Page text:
Best Albums of 2020: Woob

WOOB
Suite 59201/Lost Metropolis (Bigamoebasounds)
Hypersleep 10 (Bigamoebasounds)

Cyberpunk and dystopian science fiction loom large in much of the recent work of British composer Paul Frankland aka Woob. At the quiet end of the spectrum stands the fictional Lost Metropolis Hotel, the thematic core of his album Suite 59201, which I should note has since been deleted, partly reworked and then released again as Lost Metropolis. Either one is fine. The album draws deep from the cyberpunk corner of sci-fi; think Blade Runner, Neuromancer, the Ghost In The Shell animes. Ever the frustrated film student turned musician, Woob imagines a decaying above-below ground building in some noir-ish dystopia where the guests have to fend for themselves. Ridley Scott’s 1982 film in particular – Vangelis’ synth sounds, the spectral sound design, the delicious attention to visual detail – is ingrained in the architecture here. The music is brooding, dark and lush. It does what Woob does best: world building that’s detailed and visceral, yet with plenty left to your imagination. “The Great Hall” is a case in point with its massive spacey chords, icy strings and a throbbing bass underlay. Insert own scene here.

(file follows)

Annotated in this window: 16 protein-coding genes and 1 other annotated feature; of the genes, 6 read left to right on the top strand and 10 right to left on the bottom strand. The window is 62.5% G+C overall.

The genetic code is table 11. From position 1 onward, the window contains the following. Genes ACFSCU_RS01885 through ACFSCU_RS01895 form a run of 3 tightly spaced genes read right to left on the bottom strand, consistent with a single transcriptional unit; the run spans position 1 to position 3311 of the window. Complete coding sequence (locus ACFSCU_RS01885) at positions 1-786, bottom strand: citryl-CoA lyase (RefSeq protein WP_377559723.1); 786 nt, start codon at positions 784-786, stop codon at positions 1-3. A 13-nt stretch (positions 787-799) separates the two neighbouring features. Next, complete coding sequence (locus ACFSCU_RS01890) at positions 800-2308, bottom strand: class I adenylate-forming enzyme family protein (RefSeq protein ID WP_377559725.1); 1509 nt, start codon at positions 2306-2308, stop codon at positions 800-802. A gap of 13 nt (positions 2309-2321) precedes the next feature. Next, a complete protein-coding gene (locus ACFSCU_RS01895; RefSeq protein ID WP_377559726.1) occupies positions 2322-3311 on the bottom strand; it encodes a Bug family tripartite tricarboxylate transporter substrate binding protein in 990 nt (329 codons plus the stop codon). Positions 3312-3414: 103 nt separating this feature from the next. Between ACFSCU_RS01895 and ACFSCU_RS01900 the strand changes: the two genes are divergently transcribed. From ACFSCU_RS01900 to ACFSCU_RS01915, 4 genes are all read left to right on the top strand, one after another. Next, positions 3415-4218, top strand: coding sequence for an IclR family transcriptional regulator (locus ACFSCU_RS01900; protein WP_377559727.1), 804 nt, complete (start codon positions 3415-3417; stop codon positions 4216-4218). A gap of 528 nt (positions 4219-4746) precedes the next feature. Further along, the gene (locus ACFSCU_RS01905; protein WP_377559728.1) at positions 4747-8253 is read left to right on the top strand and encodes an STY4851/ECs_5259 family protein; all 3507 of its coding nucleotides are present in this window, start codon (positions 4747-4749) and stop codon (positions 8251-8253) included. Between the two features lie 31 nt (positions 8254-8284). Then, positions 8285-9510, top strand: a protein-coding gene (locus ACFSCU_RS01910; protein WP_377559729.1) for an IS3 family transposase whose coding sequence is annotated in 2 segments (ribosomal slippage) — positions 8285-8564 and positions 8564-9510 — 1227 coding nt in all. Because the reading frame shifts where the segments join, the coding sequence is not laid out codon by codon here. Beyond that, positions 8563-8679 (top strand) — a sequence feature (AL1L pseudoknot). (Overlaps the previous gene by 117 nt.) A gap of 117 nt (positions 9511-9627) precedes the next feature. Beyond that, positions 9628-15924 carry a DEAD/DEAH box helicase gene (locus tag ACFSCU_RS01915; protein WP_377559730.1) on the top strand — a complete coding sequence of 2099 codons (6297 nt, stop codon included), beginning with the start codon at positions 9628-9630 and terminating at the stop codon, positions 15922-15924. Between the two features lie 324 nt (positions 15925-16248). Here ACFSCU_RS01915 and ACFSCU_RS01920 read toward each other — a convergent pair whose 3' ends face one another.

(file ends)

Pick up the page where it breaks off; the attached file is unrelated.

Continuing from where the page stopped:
Quite different to his sci-fi noir material is Hypersleep 10, a new compilation of signature Woob moments released late in 2019 to celebrate a decade since the Woob reboot. Unusually, however, the tracks are mostly in remixed, limited or alternative forms, plus there’s a surreal, pitch-wobbling rework of his ambient dub classic “Estarlay” from 1994 (originally made under his Journeyman alias). The album hangs together surprisingly well given its disparate sources, and it’s actually an excellent entry point into latter-day ambient Woob if you’re not familiar with his work since the reboot.


Best Albums of 2020 Reviews Index


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